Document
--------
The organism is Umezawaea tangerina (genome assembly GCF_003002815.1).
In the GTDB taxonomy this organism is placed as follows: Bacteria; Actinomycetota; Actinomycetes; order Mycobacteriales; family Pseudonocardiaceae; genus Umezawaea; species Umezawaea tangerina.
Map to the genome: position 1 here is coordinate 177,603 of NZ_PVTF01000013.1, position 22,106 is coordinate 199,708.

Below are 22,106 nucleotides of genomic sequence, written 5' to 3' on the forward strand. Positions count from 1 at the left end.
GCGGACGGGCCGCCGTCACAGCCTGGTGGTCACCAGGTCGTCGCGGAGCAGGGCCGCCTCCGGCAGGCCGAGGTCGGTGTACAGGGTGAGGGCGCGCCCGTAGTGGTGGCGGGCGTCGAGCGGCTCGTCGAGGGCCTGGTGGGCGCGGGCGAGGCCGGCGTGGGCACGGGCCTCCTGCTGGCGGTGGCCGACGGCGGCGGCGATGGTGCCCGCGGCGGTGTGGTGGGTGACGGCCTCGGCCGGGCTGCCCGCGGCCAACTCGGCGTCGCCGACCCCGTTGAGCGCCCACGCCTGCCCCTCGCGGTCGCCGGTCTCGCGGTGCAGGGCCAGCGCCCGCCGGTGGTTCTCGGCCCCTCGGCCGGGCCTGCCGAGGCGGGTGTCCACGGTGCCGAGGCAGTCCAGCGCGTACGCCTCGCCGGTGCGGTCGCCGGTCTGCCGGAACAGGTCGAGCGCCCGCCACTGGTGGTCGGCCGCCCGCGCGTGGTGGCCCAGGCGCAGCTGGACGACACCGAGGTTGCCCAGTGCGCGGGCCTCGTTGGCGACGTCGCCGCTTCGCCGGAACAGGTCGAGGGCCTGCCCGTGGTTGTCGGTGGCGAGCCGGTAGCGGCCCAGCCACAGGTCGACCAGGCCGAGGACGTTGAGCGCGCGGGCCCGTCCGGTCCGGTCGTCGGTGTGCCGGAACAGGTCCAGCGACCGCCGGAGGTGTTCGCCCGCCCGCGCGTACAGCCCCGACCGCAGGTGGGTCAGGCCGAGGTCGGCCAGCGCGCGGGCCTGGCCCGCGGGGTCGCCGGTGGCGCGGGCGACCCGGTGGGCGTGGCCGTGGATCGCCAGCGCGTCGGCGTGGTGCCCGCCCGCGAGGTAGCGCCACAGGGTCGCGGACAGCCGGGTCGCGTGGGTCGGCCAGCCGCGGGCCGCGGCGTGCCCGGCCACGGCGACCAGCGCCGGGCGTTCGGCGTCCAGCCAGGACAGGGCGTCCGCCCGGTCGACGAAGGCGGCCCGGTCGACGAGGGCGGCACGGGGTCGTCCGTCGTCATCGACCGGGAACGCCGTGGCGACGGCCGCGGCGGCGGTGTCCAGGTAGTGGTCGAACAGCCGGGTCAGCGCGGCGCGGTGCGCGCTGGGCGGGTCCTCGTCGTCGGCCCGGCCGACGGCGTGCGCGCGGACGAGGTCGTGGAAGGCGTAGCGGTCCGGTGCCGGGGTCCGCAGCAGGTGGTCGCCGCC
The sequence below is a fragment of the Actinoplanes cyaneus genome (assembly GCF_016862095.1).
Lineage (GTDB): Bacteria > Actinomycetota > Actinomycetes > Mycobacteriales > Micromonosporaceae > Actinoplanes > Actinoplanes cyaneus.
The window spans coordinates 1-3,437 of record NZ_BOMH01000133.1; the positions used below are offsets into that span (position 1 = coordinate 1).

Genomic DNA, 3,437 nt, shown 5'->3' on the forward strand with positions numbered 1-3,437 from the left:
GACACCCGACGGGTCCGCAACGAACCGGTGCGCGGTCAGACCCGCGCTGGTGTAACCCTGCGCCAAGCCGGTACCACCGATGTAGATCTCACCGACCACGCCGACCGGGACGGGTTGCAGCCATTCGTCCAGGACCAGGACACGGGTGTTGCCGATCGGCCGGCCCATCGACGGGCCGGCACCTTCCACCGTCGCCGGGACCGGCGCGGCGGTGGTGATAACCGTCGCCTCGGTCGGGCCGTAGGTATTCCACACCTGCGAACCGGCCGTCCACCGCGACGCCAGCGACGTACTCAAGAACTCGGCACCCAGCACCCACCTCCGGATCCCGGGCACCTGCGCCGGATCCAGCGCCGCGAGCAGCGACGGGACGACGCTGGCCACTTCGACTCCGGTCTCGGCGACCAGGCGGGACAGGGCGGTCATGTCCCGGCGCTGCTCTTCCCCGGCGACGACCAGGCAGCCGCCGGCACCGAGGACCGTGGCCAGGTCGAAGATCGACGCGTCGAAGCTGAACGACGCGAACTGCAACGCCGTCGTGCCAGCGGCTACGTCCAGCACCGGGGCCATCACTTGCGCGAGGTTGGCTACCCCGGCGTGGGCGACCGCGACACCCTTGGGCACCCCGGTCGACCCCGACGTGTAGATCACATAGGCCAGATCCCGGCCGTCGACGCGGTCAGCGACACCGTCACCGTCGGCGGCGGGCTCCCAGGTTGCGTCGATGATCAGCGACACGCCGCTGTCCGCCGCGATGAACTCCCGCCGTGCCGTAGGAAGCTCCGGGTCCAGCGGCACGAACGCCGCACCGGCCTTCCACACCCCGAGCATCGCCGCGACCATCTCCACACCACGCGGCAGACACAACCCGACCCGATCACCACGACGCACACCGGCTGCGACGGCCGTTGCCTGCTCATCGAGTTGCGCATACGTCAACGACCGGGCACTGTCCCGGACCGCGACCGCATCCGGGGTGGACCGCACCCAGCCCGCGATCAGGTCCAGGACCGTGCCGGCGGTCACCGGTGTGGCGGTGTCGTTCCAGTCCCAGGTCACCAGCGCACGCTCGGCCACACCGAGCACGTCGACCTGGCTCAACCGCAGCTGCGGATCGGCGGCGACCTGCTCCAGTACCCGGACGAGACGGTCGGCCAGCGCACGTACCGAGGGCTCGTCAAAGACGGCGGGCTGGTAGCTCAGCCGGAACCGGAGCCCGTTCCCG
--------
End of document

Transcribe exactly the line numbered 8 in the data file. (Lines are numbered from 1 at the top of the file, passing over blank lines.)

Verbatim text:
The window spans coordinates 1-3,437 of record NZ_BOMH01000133.1; the positions used below are offsets into that span (position 1 = coordinate 1).